Star Citizen Persistent Universe Demoed at CitizenCon

ramon 2015-10-12

Star Citizen’s own convention, CitizenCon, wrapped up yesterday with a presentation from Chris Roberts. Highlights included the unveiling of a new ship, gameplay, and a star-studded cinematic from Squadron 42, along with a look at the fledgling multiplayer persistent universe alpha of the game, which Chris Roberts says will be released “very soon.”

The presentation kicked off with a not so brief recap of the history of Star Citizen and Cloud Imperium Games, starting with the original announcement at Game Developers Conference 2012, through the release of the Hangar and Arena Commander modules, all the way to the present day. Each milestone was accompanied by numbers showing the growth of staff and backer accounts. As far as these things go it was kind of average, but seemed to serve the purpose of amping up the crowd that was already chanting Sandi Gardiner’s name following an emotional, personal address.

This segued into CIG Head Honcho Chris Roberts’ keynote. Roberts began by thanking his team’s hard work for making the game possible, and talked about the plans for future Star Citizen releases, beginning with the upcoming Alpha 1.3 release. Star Citizen 1.3 should be internally tested next week and in backers hands shortly afterward. In terms of features, the next release will have two new weapons: the size 4 Behring Ballistic Cannon, and the size 2 Apocalypse Arms Mass Driver. It will also have more emotes, a character loadout selection in the hangar, Arccorp additions (most notably, the ability to drive buggies around the multiplayer zone), improved chat and augmented reality, an increased player count, and better netcode.

Star Citizen Alpha 2.0

But all this pales in comparison to Star Citizen Alpha 2.0, “the beginning of the full Star Citizen Universe.” Roberts says that they’ve made a decision that instead of the multi-crew and persistent universe modules being part of Arena Commander, they will take place in the actual Star Citizen universe and “everything’s gonna be in”: space flight, EVA, FPS, social, and missions.

The play area will be a slice “one million kilometers square and two hundred thousand kilometers high” centered around a single gas giant, Crusader, with three main stations: the safe “Port Olisar transit hub” starting zone, the shady “Security Post Kareah” that will serve as an FPS battleground, and the recently abandoned “Covalex Shipping Hub” ghost station. The Crusader system will feature a number of points of interest, and thus content, including communication arrays, research satellites, and service platforms (for repair and refueling, which will be a mechanic in the game at this point), as well as 38 different missions that send players off to them in both co-op and competitive tasks. Connection between these zones will be seamless.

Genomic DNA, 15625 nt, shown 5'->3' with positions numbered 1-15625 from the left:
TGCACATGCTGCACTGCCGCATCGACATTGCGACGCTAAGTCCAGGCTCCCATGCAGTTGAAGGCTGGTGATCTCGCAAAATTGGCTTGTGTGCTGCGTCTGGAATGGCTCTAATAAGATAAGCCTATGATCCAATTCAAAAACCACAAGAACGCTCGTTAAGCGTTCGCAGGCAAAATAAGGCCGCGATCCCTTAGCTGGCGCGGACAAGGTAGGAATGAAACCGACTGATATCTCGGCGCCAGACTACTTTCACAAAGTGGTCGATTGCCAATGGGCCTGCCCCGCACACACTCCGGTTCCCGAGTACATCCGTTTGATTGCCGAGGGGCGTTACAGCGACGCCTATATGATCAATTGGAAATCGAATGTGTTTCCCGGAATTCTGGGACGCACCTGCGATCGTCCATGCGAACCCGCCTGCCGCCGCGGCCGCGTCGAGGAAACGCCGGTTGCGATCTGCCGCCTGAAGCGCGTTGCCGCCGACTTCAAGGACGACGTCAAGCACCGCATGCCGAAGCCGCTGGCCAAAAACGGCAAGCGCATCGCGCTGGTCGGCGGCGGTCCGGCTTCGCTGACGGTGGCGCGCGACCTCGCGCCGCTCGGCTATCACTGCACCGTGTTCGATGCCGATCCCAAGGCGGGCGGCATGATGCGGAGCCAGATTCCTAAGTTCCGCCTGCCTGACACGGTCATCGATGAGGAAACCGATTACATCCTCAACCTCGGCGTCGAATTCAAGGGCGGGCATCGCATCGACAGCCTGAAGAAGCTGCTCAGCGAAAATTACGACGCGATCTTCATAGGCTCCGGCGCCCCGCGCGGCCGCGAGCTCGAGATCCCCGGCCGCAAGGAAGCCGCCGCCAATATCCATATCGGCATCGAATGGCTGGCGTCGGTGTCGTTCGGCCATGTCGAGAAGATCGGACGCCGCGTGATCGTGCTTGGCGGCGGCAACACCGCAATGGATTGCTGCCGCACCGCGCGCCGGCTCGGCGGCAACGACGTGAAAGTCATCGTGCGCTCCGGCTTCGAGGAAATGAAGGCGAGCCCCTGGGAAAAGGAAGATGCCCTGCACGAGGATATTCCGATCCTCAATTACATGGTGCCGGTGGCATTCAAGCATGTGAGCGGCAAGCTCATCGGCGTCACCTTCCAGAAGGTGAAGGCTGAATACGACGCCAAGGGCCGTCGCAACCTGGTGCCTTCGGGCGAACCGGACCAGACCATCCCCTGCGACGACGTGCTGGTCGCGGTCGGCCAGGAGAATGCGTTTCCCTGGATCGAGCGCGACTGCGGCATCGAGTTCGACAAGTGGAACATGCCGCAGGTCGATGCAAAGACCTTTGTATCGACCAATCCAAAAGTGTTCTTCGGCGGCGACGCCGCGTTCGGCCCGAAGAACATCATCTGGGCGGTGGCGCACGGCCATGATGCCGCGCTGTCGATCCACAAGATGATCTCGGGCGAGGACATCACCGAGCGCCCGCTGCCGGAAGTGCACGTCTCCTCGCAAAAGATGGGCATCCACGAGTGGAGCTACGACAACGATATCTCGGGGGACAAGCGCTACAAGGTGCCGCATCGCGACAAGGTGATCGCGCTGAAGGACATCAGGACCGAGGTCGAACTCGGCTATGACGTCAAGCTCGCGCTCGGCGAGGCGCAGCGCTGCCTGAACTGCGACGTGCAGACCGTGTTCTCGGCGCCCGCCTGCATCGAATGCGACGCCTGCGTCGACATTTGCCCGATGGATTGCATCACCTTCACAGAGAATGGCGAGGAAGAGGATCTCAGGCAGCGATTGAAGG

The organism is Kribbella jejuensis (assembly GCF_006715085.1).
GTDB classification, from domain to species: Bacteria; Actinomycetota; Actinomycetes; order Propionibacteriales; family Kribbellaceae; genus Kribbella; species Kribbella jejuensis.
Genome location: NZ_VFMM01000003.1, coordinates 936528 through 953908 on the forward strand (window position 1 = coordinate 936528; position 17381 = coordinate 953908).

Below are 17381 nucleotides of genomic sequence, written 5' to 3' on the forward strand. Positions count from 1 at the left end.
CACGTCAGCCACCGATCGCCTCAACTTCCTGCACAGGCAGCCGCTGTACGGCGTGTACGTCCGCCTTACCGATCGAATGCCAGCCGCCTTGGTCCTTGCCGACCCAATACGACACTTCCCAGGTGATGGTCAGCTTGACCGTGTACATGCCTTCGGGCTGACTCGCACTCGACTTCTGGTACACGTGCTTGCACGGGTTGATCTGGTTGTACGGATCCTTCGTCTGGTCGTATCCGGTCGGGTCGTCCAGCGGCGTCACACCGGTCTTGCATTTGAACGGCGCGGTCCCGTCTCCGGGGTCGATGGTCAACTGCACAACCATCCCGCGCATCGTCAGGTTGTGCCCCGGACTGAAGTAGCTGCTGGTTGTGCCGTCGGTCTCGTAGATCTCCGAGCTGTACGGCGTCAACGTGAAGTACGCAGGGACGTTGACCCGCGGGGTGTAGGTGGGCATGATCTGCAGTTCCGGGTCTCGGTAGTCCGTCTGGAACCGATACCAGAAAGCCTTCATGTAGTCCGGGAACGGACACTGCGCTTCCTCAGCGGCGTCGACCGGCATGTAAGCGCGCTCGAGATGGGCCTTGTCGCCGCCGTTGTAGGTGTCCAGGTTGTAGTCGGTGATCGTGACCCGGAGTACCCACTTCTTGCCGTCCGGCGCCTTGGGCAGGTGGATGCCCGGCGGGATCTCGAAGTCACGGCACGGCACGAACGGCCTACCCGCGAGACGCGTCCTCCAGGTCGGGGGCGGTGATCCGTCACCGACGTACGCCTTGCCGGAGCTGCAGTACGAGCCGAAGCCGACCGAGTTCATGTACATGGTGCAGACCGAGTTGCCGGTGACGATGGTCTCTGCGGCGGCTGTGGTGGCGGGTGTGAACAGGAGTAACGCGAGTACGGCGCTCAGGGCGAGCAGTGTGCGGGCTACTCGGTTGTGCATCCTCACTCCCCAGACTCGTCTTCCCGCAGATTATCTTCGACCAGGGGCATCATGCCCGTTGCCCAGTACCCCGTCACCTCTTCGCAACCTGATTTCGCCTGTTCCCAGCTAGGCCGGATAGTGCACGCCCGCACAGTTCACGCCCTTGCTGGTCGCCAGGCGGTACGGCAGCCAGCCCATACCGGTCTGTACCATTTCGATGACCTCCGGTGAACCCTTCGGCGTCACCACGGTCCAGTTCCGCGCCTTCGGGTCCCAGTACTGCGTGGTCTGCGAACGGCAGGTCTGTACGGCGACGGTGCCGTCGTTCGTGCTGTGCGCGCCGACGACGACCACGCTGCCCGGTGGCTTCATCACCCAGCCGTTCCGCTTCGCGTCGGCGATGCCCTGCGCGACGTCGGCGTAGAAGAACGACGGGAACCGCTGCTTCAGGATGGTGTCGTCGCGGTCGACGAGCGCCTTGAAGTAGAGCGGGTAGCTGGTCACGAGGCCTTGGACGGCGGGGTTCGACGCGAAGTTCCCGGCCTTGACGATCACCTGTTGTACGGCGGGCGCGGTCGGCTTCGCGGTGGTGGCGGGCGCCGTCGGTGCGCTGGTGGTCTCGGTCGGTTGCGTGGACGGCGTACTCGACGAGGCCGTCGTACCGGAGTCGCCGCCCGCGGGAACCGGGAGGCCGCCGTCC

There will be four flight modes in 2.0, which should be familiar to anyone who’s looked at Elite: Dangerous. The slowest flight mode is reserved for landing, the current Arena Commander flight model will be faster and used for dogfighting, a cruise speed for medium distances, and a “quantum drive” for warping between points. Those last two will require fuel.

Much of this is shown in the live demo below:

In the demo, players spawn in the bunks at Port Olisar and request a ship from the station, which are delivered to the landing pads. They jump into their ships and shoot off to an encounter with an AI-controlled pirate trap. The demonstrators make short work of the pirates, EVA into the encounter site’s communication hub, and push a button to turn on the communication uplink. They then warp to a repair station and get repaired by a swarm of drones (these repairs will cost United Earth Credits (UEC), which will be earnable in Alpha 2.0). The demo ends with a foray to the PVP station, in which the team we’ve been following so far gets wiped by the other team in a hail of small-arms fire, and has their Constellation stolen.

Roberts is hesitant to give a date, knowing that he has received criticism in the past for too easily offering and missing deadlines, but he says that 2.0 is in the “near future, we’re not very far away from being content and functionality complete.”

The ARK Starmap

The ARK Starmap, in the works for a while, was demoed at CitizenCon and has now been released to the public as a web app. The map’s demo shows the tremendous promised scale of the Star Citizen universe: Crusader is one of four planets in the Stanton system (ArcCorp, Hurst, Crusader, and Microtech), and the Stanton system is only one of many. Some systems are conquered by the Vanduul, while some lie unclaimed, developing, or pirate-infested. Heatmap overlays for population density, trade, and criminal activity provide information that will be useful when the map is accessed on ship computers, and as a mobiGlas app in the final game, where it will be used to plot waypoints for journeys. In the demo, they plot an example trip to Earth, which will have New York, Moscow, and Shanghai as landing zones.